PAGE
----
“That was something that everyone could see,” said Oklahoma super-senior Grace Lyons. “She was spinning it really well, getting people to chase on that up-ball. We just needed to make an adjustment to get on top of it.”
Lyons led off the ninth inning against Canady. She squared up the second pitch she saw for a double.
The next two batters made contact—no small feat against Canady—but grounded out. That put Lyons on second with two outs and Oklahoma’s leadoff hitter, Jayda Coleman, due up. Coleman had homered once Monday off Stanford starter Alana Vawter; Jennings was behind her, strikeouts in each of her last two at bats, sitting on that 0-for-4. Stanford decided to intentionally walk Coleman to get to Jennings.
“It kind of didn’t matter to me,” Jennings said. “Either way, I was going to have to find a way to either get on or help my team as best I can.”
Jennings had spent the last few innings trying to figure out Canady’s riseball. She’d especially been talking to right fielder Alynah Torres, the first player to get a hit off Canady, with a leadoff double in the seventh inning. And when she came up in the ninth, game on the line, she felt confident in her ability to see the pitch.
“Just being able to [say], ‘Hey, what did you see? What can I adjust to do better?’ I think just talking to each other, watching their great at bats,” Jennings said.
She fouled off a few to stay alive. Then, in an 0–2 count, Jennings sent one to right field—a two-run double to take the lead.
“Tiare has this ability to get locked in like nobody I’ve ever seen as well,” Gasso said. “Her swing just looked kind of easy. It looked pretty free and easy and ran right into it at the right time.”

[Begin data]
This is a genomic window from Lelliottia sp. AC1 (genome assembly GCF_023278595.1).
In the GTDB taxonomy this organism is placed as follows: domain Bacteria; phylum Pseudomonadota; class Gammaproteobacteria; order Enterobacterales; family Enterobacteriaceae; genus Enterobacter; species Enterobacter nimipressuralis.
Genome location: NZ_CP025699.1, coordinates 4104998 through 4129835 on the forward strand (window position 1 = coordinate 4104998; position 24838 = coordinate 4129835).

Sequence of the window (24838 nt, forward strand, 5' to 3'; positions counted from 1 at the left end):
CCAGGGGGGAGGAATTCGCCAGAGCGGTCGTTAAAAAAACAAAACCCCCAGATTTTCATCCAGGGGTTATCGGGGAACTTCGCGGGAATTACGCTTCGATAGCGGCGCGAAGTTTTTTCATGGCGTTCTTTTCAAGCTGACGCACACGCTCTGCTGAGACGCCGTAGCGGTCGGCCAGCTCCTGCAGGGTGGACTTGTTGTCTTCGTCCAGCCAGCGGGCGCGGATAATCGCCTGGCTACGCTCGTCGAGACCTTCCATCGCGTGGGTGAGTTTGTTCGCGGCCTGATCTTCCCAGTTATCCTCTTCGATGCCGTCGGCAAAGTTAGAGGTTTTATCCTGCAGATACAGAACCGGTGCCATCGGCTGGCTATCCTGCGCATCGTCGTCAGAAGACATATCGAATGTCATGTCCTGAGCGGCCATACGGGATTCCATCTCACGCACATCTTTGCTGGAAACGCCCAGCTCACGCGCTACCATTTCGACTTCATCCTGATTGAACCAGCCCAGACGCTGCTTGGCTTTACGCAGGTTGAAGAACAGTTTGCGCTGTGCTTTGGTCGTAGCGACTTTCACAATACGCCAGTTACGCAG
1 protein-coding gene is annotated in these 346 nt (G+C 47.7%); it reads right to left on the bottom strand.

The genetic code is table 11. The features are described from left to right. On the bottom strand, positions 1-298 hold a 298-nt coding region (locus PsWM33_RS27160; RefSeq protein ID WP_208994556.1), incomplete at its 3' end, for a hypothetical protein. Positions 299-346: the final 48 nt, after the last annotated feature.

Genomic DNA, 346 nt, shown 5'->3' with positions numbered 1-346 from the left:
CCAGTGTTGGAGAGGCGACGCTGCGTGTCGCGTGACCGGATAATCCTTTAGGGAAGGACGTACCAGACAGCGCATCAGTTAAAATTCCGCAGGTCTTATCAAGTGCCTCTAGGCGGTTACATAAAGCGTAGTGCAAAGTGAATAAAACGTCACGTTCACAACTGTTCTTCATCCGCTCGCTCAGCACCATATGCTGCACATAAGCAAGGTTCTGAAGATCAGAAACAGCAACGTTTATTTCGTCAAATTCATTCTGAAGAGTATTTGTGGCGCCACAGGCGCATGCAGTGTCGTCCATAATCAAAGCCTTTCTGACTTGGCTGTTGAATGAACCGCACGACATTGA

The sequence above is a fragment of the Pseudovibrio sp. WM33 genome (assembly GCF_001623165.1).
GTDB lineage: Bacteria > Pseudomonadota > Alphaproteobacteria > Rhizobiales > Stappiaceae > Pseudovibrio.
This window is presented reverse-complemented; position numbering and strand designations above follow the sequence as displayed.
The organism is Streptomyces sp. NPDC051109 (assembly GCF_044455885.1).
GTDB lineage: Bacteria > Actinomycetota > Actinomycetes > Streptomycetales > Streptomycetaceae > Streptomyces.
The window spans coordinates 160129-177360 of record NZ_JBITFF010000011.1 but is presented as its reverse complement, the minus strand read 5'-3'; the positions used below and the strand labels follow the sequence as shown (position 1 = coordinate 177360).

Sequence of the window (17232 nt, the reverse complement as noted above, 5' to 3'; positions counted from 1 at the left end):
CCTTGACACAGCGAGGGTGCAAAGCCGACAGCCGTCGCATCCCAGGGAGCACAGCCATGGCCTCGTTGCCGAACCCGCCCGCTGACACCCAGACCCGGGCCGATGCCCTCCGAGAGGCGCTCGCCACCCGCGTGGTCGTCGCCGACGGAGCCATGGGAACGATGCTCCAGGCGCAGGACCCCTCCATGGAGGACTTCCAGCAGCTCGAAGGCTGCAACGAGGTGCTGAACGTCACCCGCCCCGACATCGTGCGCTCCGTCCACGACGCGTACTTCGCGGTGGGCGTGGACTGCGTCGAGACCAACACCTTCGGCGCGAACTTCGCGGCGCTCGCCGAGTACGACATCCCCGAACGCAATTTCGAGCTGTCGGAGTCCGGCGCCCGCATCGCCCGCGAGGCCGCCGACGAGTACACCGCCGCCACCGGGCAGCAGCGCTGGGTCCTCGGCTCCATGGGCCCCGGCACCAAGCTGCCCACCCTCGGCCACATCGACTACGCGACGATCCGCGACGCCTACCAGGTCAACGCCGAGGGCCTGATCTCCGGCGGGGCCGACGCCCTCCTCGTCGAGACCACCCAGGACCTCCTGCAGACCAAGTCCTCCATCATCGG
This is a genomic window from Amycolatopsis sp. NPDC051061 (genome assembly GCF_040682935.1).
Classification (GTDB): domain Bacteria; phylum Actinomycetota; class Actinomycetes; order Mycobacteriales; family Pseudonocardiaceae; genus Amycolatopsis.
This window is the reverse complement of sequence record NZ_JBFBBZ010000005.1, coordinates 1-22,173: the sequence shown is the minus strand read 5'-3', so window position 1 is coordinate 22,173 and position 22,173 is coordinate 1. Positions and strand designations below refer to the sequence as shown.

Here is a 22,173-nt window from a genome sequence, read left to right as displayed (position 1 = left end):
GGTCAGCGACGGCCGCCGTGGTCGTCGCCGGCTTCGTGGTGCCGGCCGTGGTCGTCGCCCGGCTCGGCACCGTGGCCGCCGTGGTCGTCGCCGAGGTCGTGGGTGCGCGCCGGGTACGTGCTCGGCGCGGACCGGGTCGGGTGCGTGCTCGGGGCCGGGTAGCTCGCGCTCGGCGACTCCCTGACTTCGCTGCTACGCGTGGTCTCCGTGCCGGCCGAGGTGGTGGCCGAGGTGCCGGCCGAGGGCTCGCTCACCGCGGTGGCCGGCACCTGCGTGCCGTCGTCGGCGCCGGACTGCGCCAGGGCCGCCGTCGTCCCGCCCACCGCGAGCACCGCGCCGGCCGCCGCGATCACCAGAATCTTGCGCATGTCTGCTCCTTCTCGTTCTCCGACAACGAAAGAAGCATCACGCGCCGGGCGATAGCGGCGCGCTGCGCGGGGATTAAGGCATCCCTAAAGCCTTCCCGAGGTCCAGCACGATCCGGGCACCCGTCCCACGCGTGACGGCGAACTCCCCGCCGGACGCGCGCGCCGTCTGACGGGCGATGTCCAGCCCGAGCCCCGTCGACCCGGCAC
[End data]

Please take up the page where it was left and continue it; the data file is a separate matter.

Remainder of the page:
Canady is one hell of a pitcher
This thought is neither new nor particularly original. But it’s worth recording: What Canady did in her two postseason appearances this year against Oklahoma is simply incredible. Yes, she was tagged with the loss in both games. But the National Freshman of the Year did a phenomenal job handling the best offense in the sport.
Canady entered postseason play having allowed more than one run only once. (That was on May 7 against Washington: Canady faced the Huskies again in the WCWS on Sunday and threw a complete-game shutout with nine strikeouts.) She was able to keep doing more or less the same against the best competition in the sport. In her first game against the Sooners—last Thursday—she held them scoreless until the sixth. On Monday, working in relief under all the pressure of win or go home, she struck out six and flummoxed some of the best hitters in the country.
Perhaps the best way to put it is this: The Sooners averaged 3.0 runs in their two postseason games against Stanford. They’ve averaged 10.9 in their other six postseason games so far. The Sooners still came out on top. But Canady managed to make their otherworldly offense look pedestrian—however briefly.
“None of this is a surprise to us,” Stanford coach Jessica Allister said. “We’ve watched her all along and we’ve watched her in the best conferences in the country as a freshman come in and just be lights out. … It’s great to see the rest of the country catching on to what we’ve known from the start.”